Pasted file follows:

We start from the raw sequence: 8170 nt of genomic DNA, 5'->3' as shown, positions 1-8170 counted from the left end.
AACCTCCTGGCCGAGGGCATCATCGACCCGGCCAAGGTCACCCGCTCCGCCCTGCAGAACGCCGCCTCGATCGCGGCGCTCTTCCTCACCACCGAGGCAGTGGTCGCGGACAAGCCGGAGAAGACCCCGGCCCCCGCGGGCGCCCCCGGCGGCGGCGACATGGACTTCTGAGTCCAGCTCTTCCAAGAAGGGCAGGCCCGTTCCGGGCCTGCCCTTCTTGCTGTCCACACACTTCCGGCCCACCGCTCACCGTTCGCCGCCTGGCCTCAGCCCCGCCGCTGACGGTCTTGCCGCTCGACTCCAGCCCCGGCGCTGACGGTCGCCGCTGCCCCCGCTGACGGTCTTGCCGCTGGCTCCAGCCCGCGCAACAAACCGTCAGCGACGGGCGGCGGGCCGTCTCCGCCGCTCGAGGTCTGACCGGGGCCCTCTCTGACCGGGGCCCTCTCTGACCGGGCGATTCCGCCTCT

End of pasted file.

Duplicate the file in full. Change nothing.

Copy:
We start from the raw sequence: 8170 nt of genomic DNA, 5'->3' as shown, positions 1-8170 counted from the left end.
AACCTCCTGGCCGAGGGCATCATCGACCCGGCCAAGGTCACCCGCTCCGCCCTGCAGAACGCCGCCTCGATCGCGGCGCTCTTCCTCACCACCGAGGCAGTGGTCGCGGACAAGCCGGAGAAGACCCCGGCCCCCGCGGGCGCCCCCGGCGGCGGCGACATGGACTTCTGAGTCCAGCTCTTCCAAGAAGGGCAGGCCCGTTCCGGGCCTGCCCTTCTTGCTGTCCACACACTTCCGGCCCACCGCTCACCGTTCGCCGCCTGGCCTCAGCCCCGCCGCTGACGGTCTTGCCGCTCGACTCCAGCCCCGGCGCTGACGGTCGCCGCTGCCCCCGCTGACGGTCTTGCCGCTGGCTCCAGCCCGCGCAACAAACCGTCAGCGACGGGCGGCGGGCCGTCTCCGCCGCTCGAGGTCTGACCGGGGCCCTCTCTGACCGGGGCCCTCTCTGACCGGGCGATTCCGCCTCT